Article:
European Affairs

VAT: A European-style Tax That May be Coming to U.S.     Print Email
Wednesday, 09 June 2010

Called “Best and Worst of Taxes,” VAT is a Subtler Sales Tax. It Garners Big Revenue for Governments, but Can Dampen Consumption – and Stifle Economic Growth.

Is VAT – the “value-added tax“-- the miracle levy that can solve budget squeezes with minimal political pain?  Many people seem to think so.  It functions like a sales tax, but less obtrusively.  Both are paid by consumers at the cash register, but the VAT operates in a more complex manner that enables governments to manipulate rates more easily in accordance with their political agendas.

In Europe, it has proved to be the best of taxes and the worst of taxes, depending on your viewpoint. But there is no doubt that it is prized by governments. It has spread throughout the European Union, where it generates roughly one-fifth of government revenues in these nations (and more in some). As a national levy, it seems to be more easily accepted by consumers as an unvarying tax built into the system so thoroughly that it does not draw attention to itself on each and every transaction. And it has subtler uses:  for example, Germany, a nation famously committed to budgetary rigor, has on occasion raised its VAT rates to help pay for its social safety net and, at the same time, to use to make German-made goods more competitive. This advantage arises from the fact that imported goods have to pay the VAT without getting the rebates available to domestic manufacturers. It also made German products cheaper to export, especially because the VAT rise was coupled with tax cuts on companies. The French government is currently seeking similar room to maneuver in its own use of this special tax, VAT.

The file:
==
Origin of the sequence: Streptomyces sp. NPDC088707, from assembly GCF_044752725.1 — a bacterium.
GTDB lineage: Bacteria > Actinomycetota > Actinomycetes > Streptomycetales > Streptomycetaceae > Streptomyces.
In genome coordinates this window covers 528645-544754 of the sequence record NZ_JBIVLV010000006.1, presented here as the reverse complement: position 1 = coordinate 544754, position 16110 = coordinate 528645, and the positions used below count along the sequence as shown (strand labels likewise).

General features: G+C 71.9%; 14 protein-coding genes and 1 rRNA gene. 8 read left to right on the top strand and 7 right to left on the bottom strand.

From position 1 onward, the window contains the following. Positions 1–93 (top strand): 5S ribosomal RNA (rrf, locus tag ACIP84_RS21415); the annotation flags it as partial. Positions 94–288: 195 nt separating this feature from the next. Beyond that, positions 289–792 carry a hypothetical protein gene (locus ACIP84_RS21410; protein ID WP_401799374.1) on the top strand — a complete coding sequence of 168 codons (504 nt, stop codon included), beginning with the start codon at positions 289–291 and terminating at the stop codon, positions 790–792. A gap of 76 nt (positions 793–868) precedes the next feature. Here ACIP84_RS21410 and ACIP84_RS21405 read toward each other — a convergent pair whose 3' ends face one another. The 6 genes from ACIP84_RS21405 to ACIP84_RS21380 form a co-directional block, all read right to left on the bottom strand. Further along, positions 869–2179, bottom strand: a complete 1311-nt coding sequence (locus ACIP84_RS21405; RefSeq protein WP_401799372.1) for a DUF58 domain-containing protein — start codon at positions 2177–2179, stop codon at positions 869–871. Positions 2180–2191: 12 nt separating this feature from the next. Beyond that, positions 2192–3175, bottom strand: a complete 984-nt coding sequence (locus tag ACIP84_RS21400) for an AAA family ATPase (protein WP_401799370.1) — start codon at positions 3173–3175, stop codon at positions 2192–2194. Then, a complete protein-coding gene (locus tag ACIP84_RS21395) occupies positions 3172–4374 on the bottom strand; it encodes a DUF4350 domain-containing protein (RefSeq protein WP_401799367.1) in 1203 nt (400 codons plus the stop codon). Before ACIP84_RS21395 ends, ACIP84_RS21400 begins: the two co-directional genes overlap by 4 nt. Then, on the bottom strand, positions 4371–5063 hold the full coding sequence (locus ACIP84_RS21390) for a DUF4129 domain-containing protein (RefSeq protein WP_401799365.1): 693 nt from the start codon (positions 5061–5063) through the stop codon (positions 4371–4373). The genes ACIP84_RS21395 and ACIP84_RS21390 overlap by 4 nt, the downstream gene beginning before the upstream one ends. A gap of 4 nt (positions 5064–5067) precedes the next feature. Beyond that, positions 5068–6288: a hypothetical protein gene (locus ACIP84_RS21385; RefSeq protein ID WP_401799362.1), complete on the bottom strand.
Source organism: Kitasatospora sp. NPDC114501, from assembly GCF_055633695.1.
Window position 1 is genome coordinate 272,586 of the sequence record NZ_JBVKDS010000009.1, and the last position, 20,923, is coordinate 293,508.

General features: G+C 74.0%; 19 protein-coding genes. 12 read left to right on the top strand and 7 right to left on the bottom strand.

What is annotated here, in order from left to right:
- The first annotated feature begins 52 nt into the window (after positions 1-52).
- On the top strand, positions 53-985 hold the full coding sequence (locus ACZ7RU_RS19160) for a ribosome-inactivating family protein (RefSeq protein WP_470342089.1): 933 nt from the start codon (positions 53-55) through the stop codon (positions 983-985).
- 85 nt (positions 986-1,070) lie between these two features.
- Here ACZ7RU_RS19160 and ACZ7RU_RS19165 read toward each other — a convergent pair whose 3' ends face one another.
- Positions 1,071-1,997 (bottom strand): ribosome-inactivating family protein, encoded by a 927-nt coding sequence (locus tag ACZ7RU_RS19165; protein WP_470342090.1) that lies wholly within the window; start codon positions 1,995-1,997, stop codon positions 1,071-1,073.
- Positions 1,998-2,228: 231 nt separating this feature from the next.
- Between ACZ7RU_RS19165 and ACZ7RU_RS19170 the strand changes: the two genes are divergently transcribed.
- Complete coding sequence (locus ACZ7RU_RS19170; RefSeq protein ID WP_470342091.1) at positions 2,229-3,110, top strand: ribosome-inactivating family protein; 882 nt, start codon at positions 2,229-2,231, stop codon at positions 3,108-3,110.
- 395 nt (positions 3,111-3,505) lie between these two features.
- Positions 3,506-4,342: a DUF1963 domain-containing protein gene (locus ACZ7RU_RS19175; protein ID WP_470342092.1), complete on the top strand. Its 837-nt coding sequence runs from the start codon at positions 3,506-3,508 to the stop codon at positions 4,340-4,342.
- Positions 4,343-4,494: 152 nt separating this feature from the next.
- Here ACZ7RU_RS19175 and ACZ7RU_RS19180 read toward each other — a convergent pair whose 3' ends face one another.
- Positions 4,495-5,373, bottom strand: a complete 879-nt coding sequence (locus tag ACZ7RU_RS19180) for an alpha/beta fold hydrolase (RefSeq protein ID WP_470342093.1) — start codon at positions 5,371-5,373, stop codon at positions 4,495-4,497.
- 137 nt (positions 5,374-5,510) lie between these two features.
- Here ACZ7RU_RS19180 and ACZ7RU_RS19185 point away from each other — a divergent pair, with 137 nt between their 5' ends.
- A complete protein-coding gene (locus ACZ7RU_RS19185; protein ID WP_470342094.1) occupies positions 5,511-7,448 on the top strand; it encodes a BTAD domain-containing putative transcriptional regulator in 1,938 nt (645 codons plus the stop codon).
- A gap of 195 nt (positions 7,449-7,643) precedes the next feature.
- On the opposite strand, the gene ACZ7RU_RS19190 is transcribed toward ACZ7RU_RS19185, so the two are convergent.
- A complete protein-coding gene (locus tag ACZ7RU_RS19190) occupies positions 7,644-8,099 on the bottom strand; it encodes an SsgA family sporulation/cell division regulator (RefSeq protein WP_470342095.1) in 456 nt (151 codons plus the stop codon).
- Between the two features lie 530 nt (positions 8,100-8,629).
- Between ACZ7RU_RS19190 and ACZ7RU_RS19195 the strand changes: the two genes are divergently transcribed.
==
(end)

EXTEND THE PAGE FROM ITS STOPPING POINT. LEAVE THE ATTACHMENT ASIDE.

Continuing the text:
This ingenious (or diabolical) idea of VAT was the brainchild of a French tax official in the 1950s. The then-head of the French tax authority, Maurice Laure, conceived it as an alternative and supplement to income tax (and payroll taxes). Its attractions arise from the way it works.  In a “VAT” system, the amount of tax due on each particular item is calculated at every step of the process of manufacturing a product or providing a service.  Then, at each stage, the partial producers (for example, suppliers of raw materials or subcontractors along the way) pay their “VAT” (calculated on their profit) and pass along that amount in the price they charge their customers. At the same time  they turn around to the tax authorities for reimbursement of the “VAT” they paid on the services or parts they bought to do their work.  Ultimately, the finished product carries the full cumulative VAT, and it is paid by the final customer.  So the consumer pays the whole tax, and each intermediary is only taxed on his individual profit.  The tax involves considerable bureaucracy, because of the multiple collection and refunding, but the tax is hard to evade because it creates a very clear paper trail.